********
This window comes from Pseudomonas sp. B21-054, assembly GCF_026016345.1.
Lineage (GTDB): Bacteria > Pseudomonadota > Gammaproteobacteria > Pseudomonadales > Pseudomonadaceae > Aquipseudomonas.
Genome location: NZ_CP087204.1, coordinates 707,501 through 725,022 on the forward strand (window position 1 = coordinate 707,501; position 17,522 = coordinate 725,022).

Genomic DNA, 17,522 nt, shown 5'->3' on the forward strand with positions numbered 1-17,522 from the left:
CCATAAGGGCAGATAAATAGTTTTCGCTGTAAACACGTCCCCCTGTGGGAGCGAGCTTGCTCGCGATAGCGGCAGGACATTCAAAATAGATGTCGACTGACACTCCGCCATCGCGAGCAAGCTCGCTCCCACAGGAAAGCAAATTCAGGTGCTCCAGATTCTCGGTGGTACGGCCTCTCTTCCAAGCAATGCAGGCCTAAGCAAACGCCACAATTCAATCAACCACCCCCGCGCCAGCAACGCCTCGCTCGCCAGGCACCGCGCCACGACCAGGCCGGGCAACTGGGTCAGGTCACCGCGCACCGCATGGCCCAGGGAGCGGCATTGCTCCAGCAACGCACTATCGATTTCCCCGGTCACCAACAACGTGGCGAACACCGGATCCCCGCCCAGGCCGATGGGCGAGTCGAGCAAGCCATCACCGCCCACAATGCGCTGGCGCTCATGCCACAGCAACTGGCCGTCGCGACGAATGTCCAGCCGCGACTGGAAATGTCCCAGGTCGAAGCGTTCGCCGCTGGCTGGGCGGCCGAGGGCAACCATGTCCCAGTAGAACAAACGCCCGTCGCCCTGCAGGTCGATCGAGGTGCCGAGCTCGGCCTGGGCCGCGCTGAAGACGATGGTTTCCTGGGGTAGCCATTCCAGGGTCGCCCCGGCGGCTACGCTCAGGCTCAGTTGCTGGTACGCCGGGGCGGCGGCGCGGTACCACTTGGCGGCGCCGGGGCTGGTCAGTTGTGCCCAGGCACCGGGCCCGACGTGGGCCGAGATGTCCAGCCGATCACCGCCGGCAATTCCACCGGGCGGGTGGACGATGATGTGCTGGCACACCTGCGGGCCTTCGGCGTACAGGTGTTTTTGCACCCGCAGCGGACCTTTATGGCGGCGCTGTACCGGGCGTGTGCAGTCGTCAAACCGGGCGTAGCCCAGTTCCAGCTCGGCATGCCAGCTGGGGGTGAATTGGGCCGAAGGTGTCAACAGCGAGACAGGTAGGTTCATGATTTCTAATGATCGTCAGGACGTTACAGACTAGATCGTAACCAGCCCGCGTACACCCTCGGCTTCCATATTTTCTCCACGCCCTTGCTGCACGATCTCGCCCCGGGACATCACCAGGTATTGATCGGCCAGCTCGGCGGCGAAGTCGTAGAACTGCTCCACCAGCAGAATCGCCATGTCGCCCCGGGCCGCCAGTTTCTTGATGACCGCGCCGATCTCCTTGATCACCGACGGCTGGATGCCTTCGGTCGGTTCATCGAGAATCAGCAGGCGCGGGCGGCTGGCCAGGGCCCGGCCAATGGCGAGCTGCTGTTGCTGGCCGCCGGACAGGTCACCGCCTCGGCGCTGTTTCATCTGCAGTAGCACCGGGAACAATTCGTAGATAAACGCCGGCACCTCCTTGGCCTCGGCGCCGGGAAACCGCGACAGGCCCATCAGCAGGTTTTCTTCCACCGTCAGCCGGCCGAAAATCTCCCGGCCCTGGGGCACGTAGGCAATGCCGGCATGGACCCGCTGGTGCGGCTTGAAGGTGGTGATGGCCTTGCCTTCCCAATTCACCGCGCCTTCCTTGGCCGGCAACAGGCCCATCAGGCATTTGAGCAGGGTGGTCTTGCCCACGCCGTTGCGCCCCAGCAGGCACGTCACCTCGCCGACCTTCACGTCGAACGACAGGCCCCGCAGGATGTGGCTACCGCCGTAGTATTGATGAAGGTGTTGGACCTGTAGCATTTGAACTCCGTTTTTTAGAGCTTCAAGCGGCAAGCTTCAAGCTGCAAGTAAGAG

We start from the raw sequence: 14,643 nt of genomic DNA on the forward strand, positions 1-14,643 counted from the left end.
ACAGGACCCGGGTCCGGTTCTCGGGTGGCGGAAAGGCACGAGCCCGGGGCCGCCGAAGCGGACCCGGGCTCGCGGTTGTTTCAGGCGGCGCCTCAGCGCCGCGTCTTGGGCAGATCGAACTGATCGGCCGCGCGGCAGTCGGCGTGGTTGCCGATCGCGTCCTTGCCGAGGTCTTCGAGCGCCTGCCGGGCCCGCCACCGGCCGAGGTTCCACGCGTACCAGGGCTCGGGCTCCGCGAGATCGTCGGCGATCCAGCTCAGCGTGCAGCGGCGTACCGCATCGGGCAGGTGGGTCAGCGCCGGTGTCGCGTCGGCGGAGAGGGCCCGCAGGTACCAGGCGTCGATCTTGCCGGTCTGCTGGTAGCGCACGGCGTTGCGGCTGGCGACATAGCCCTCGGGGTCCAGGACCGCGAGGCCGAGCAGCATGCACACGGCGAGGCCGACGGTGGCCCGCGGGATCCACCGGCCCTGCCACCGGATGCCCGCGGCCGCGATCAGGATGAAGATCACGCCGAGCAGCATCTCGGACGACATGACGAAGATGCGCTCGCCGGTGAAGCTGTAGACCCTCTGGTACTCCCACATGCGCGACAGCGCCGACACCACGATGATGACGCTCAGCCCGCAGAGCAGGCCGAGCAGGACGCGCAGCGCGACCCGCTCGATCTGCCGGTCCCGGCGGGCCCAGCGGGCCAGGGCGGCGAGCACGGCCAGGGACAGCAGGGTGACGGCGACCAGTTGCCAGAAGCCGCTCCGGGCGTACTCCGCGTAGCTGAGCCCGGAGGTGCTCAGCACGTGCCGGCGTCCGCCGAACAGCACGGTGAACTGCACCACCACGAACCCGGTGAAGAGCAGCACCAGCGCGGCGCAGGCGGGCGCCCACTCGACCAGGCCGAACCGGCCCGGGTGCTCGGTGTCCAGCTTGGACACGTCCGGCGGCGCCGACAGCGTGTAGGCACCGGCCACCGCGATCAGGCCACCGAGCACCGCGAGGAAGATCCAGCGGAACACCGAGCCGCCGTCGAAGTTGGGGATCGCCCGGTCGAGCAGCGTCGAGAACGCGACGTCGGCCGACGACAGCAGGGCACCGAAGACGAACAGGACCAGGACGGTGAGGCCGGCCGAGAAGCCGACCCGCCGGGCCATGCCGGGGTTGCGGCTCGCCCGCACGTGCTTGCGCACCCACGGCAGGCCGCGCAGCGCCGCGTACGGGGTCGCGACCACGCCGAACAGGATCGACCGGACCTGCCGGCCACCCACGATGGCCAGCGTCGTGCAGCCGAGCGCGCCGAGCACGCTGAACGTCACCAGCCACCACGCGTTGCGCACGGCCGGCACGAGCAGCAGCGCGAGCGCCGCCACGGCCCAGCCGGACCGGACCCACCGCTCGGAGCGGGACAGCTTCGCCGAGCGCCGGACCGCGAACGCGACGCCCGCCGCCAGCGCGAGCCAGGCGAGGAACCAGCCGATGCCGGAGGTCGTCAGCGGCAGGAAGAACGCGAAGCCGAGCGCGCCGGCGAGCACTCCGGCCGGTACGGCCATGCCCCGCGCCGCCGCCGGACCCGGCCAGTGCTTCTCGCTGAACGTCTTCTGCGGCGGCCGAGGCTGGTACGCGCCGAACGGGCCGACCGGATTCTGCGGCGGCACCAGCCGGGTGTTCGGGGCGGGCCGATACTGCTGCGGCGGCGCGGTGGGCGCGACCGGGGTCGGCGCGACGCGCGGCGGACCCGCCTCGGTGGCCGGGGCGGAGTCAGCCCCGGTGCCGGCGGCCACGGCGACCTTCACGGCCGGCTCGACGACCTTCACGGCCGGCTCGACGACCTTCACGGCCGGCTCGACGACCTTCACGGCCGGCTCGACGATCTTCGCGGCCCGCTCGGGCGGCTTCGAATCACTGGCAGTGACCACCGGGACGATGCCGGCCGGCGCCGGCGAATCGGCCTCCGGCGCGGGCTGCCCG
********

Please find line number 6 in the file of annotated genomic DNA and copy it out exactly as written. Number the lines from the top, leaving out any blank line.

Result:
We start from the raw sequence: 14,643 nt of genomic DNA on the forward strand, positions 1-14,643 counted from the left end.